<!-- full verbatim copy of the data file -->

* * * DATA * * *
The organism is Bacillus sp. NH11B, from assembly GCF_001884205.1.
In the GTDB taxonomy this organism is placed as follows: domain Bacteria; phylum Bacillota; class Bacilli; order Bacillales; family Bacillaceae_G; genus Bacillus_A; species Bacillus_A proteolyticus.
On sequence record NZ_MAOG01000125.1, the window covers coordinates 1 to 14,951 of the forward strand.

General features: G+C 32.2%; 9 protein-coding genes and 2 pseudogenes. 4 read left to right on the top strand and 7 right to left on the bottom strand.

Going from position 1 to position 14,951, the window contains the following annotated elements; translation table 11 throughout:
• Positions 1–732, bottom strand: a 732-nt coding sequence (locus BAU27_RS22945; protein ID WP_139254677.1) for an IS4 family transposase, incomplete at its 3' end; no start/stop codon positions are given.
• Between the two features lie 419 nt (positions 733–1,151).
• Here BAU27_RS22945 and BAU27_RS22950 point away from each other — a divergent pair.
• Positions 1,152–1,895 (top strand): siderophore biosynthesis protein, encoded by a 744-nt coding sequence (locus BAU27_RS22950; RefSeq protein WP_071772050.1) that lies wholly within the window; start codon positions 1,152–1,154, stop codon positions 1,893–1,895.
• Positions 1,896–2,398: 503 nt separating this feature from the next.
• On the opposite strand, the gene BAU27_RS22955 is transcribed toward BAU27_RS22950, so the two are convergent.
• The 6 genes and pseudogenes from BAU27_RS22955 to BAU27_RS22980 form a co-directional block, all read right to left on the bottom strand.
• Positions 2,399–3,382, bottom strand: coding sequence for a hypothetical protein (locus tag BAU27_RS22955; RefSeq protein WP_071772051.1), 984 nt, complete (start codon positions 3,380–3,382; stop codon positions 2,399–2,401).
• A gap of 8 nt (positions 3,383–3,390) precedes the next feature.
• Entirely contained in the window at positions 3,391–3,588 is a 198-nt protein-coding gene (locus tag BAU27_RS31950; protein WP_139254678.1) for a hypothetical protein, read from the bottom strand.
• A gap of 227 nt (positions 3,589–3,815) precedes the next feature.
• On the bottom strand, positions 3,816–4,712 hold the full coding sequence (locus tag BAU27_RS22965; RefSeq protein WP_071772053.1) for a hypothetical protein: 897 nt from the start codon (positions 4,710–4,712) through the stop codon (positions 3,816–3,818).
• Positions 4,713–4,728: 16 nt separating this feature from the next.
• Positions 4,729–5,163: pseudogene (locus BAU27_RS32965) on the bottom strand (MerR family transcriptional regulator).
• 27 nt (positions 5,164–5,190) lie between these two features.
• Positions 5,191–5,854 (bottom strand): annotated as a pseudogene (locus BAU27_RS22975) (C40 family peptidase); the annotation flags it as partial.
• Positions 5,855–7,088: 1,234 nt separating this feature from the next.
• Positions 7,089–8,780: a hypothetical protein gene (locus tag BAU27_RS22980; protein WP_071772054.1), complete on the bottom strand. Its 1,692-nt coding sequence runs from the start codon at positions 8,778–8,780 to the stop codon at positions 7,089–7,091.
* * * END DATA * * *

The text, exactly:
The organism is Bacillus sp. NH11B, from assembly GCF_001884205.1.
In the GTDB taxonomy this organism is placed as follows: domain Bacteria; phylum Bacillota; class Bacilli; order Bacillales; family Bacillaceae_G; genus Bacillus_A; species Bacillus_A proteolyticus.
On sequence record NZ_MAOG01000125.1, the window covers coordinates 1 to 14,951 of the forward strand.

General features: G+C 32.2%; 9 protein-coding genes and 2 pseudogenes. 4 read left to right on the top strand and 7 right to left on the bottom strand.

Going from position 1 to position 14,951, the window contains the following annotated elements; translation table 11 throughout:
• Positions 1–732, bottom strand: a 732-nt coding sequence (locus BAU27_RS22945; protein ID WP_139254677.1) for an IS4 family transposase, incomplete at its 3' end; no start/stop codon positions are given.
• Between the two features lie 419 nt (positions 733–1,151).
• Here BAU27_RS22945 and BAU27_RS22950 point away from each other — a divergent pair.
• Positions 1,152–1,895 (top strand): siderophore biosynthesis protein, encoded by a 744-nt coding sequence (locus BAU27_RS22950; RefSeq protein WP_071772050.1) that lies wholly within the window; start codon positions 1,152–1,154, stop codon positions 1,893–1,895.
• Positions 1,896–2,398: 503 nt separating this feature from the next.
• On the opposite strand, the gene BAU27_RS22955 is transcribed toward BAU27_RS22950, so the two are convergent.
• The 6 genes and pseudogenes from BAU27_RS22955 to BAU27_RS22980 form a co-directional block, all read right to left on the bottom strand.
• Positions 2,399–3,382, bottom strand: coding sequence for a hypothetical protein (locus tag BAU27_RS22955; RefSeq protein WP_071772051.1), 984 nt, complete (start codon positions 3,380–3,382; stop codon positions 2,399–2,401).
• A gap of 8 nt (positions 3,383–3,390) precedes the next feature.
• Entirely contained in the window at positions 3,391–3,588 is a 198-nt protein-coding gene (locus tag BAU27_RS31950; protein WP_139254678.1) for a hypothetical protein, read from the bottom strand.
• A gap of 227 nt (positions 3,589–3,815) precedes the next feature.
• On the bottom strand, positions 3,816–4,712 hold the full coding sequence (locus tag BAU27_RS22965; RefSeq protein WP_071772053.1) for a hypothetical protein: 897 nt from the start codon (positions 4,710–4,712) through the stop codon (positions 3,816–3,818).
• Positions 4,713–4,728: 16 nt separating this feature from the next.
• Positions 4,729–5,163: pseudogene (locus BAU27_RS32965) on the bottom strand (MerR family transcriptional regulator).
• 27 nt (positions 5,164–5,190) lie between these two features.
• Positions 5,191–5,854 (bottom strand): annotated as a pseudogene (locus BAU27_RS22975) (C40 family peptidase); the annotation flags it as partial.
• Positions 5,855–7,088: 1,234 nt separating this feature from the next.
• Positions 7,089–8,780: a hypothetical protein gene (locus tag BAU27_RS22980; protein WP_071772054.1), complete on the bottom strand. Its 1,692-nt coding sequence runs from the start codon at positions 8,778–8,780 to the stop codon at positions 7,089–7,091.